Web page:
Norwegian integrated oil and gas major, Equinor, signed an agreement to acquire Suncor Energy UK (Suncor) for US$850 million. Equinor entered 2023 flush with cash after posting a record revenue of US$149 billion in 2022, record net income of US$28.8 billion, and record free cash flow of US$26.4 billion. “We are building on our longstanding position as a broad energy partner to the UK, strengthening our position as a reliable energy provider in Europe, while continuing to deliver on our ambition of becoming a net-zero company,” said Philippe Mathieu, executive vice president for Equinor Exploration and Production International, in a statement.
In addition to the Suncor deal, Equinor said it expects organic capital expenditures of US$10 billion to US$11 billion in 2023 followed by approximately US$13 billion per year from 2024 to 2026. Despite this spending, Equinor said it only expects oil and gas production to grow by 3% in 2023 compared to 2022 as it continues to invest in low-carbon alternatives and renewable energy to cut greenhouse gas emissions by 50% by 2030.
Details Of The Suncor Deal
The two main jewels in Suncor’s crown were its 29.89% non-operating interest in the Buzzard Oil Field (Buzzard) and a 40% operated interest in the Rosebank Development (Rosebank). Buzzard is located northeast off the coast of Aberdeen, Scotland, while Rosebank is located 81 miles (130 km) west of the Shetland archipelago on the UK continental shelf and about 124 miles (200 km) southeast of the Faroe Islands.
Buzzard is operated by Canadian oil and gas giant CNOOC. It consists of four fixed platforms and three subsea manifolds. Equinor said the field is producing about 60,000 barrels of oil equivalent per day (boe/d). The Forties Pipeline System exports liquids to the Hound Point Terminal where crude is sold on the open market. The FUKA system, one of the main natural gas transportation and processing networks in the North Sea, exports gas volumes from Buzzard. Equinor said there is an electrification initiative to reduce carbon dioxide (CO2) emissions at Buzzard.
Equinor acquired operatorship of Rosebank in 2019 and holds a 40% equity stake, which will increase to 80% once the Suncor deal goes through. Ithaca Energy holds the other 20%. Rosebank fits Equinor’s strategic initiative to boost shareholder returns while also lowering emissions across its oil and gas portfolio. Rosebank has yet to begin production because Equinor has spent years optimizing the development to achieve a low-emissions profile when it comes on stream. A key pillar of Equinor’s decarbonization strategy is sustained natural gas production at a low fixed cost through continued returns from mature plays. The best way to prolong a mature play is to outfit it for the future. Equinor is thinking decades ahead with Rosebank by preparing for a floating production storage and offloading (FPSO) vessel that will take production from the field through subsea wells for processing and offloading.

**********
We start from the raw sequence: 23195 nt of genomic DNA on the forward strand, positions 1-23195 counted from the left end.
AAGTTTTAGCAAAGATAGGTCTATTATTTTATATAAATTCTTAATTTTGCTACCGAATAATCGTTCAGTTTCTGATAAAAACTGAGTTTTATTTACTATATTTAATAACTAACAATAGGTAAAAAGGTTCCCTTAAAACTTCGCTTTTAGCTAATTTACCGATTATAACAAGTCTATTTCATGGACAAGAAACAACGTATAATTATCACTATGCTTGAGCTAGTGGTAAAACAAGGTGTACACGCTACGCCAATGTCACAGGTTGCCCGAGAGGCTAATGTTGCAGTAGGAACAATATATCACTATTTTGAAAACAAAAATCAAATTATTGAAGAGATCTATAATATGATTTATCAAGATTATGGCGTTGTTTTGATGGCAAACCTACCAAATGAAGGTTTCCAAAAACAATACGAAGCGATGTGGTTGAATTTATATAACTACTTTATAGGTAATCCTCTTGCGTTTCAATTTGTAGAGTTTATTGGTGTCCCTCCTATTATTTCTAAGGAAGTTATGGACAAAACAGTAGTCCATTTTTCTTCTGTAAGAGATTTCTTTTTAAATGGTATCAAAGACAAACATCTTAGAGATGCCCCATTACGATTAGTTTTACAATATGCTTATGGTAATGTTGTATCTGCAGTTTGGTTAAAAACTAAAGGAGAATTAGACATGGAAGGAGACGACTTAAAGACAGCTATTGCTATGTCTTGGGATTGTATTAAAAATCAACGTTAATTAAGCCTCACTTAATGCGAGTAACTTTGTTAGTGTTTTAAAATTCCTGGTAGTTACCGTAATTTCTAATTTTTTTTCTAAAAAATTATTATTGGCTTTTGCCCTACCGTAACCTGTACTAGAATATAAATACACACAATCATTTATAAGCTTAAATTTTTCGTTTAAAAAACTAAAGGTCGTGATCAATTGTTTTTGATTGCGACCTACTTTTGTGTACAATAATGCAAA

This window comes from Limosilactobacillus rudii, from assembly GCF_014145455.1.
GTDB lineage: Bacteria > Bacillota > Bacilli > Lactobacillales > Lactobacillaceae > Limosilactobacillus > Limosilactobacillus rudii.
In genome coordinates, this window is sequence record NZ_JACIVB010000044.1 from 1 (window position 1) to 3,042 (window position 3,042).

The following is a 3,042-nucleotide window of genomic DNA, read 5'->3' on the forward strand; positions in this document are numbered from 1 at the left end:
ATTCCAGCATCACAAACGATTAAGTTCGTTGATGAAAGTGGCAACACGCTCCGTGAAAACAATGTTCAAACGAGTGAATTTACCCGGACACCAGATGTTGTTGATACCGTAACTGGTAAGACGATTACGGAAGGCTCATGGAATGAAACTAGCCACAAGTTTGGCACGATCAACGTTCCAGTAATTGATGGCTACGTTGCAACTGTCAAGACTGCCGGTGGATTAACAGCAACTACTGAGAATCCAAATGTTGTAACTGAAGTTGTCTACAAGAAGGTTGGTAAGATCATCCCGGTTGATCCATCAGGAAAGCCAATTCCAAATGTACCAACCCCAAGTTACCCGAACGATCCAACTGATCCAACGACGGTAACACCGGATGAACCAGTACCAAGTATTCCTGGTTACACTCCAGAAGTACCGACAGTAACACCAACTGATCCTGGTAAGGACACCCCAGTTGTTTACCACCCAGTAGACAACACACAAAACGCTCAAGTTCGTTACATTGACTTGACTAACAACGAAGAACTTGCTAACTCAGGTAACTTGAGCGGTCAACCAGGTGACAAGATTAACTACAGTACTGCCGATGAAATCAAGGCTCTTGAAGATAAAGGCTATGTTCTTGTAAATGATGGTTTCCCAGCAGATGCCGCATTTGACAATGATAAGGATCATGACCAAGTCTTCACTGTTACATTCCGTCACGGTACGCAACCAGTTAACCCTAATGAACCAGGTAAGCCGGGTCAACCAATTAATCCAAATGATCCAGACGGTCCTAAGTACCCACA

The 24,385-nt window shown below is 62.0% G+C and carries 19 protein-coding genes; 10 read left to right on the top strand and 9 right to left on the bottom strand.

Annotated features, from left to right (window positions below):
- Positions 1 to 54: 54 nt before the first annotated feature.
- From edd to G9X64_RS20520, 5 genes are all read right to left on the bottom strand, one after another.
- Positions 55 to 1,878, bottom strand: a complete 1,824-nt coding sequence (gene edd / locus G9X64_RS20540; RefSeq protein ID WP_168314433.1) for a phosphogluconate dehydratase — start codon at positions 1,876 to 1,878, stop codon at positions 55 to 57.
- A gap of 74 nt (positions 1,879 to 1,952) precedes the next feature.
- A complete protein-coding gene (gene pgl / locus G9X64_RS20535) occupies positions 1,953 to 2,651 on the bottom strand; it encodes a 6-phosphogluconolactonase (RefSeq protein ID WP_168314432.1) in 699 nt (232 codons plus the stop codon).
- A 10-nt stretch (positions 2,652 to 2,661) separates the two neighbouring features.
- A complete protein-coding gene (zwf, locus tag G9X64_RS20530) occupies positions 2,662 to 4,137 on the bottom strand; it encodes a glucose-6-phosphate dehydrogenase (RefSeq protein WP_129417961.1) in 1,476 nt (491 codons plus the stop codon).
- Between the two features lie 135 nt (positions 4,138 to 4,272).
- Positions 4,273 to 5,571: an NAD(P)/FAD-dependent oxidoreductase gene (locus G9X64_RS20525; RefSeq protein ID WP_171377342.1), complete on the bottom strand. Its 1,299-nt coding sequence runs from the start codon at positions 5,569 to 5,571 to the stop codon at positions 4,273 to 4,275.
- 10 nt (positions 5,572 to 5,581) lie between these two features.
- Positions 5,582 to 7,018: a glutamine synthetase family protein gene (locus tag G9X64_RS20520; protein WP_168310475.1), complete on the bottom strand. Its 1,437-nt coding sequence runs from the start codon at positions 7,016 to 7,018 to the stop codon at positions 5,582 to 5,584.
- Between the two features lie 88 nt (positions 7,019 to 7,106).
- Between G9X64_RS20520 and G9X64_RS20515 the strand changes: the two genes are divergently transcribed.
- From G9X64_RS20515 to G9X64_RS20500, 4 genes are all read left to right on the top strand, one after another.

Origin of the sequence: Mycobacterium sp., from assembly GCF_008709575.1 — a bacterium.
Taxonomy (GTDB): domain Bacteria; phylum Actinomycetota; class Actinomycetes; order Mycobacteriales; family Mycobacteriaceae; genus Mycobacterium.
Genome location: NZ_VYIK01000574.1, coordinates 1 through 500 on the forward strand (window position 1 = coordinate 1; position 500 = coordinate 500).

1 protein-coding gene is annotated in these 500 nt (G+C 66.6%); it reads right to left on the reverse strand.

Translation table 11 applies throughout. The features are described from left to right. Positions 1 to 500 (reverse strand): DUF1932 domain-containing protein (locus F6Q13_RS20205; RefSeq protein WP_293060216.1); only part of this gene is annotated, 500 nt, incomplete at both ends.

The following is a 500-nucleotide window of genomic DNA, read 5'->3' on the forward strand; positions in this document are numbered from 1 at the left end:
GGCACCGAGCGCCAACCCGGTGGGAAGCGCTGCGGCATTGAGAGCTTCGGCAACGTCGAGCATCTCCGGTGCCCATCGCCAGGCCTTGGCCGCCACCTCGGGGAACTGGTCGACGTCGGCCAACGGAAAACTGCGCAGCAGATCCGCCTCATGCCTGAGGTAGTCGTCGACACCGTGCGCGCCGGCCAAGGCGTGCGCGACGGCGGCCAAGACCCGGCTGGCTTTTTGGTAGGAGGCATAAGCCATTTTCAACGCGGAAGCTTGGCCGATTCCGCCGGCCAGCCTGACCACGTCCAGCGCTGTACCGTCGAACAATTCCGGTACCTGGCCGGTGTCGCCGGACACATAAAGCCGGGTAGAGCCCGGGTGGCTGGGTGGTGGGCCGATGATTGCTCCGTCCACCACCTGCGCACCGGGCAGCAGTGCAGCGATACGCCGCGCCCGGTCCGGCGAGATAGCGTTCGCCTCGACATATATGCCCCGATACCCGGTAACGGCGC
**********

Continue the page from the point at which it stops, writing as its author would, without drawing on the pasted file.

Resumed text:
In January, Aker Solutions (Aker) won the Rosebank Petrojarl Knarr FPSO contract from Altera Infrastructure. In a joint venture with Drydocks World-Dubai, Aker will upgrade the FPSO so it can be kept in the field for another 25 years without drydocking. Aker said the engineering, procurement, and construction work is planned to start up during the first half of 2023. It is scheduled to be completed by the end of 2025. The Petrojarl Knarr FPSO was transported to Aker’s yard at Stord, Norway, in August 2022, and it will be kept there until the planned tow to Dubai during the second half of 2023.
Steps are being taken to prepare Rosebank for additional low-carbon investments down the road. For example, Equinor said the FPSO will be ready for future electrification, which is in line with the North Sea Transition Deal (NSTD). Launched in March 2021, NSTD is focused on transitioning the North Sea to net-zero emissions by 2050 through investments in hydrogen production; carbon capture, utilization, and storage (CCUS); offshore wind; and decommissioning. UK public and private investment is estimated to be US$19.2 billion by 2030, including US$3.6 billion specifically toward CCUS. According to the International Energy Agency, the deal is expected to cut pollution by up to 66.1 million tons (60 million tonnes) by 2030, including 16.5 million tons (15 million tonnes) from oil and gas production on the UK Continental Shelf, while supporting up to 40,000 jobs across the supply chain.
Equinor’s announcement to buy Suncor came just days after the company signed an agreement with Wellesley Petroleum AS (Wellesley) to acquire equity interests in five discoveries in the Troll, Fram, and Kvitebjørn area in the North Sea on the Norwegian continental shelf (NCS).
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(Data Source: Equinor)
Equinor said it has made seven discoveries in the region since 2019. The area is one of the more mature parts of the North Sea. However, Equinor has spent decades lowering its cost of production across the North Sea and currently sports one of the lowest costs of production of the integrated oil and gas majors thanks to NCS and Equinor’s specialty in offshore exploration and production. “With this transaction, we strengthen our position in one of our core areas on the Norwegian continental shelf,” said Kjetil Hove, Equinor’s executive vice president for Norwegian Exploration and Production, in a statement. “These discoveries can be put into production with low costs and low CO2 emissions by being connected to the suitable infrastructure in the area. Discoveries close to infrastructure are important for our ambition to maintain production at current levels from the NCS beyond 2030.”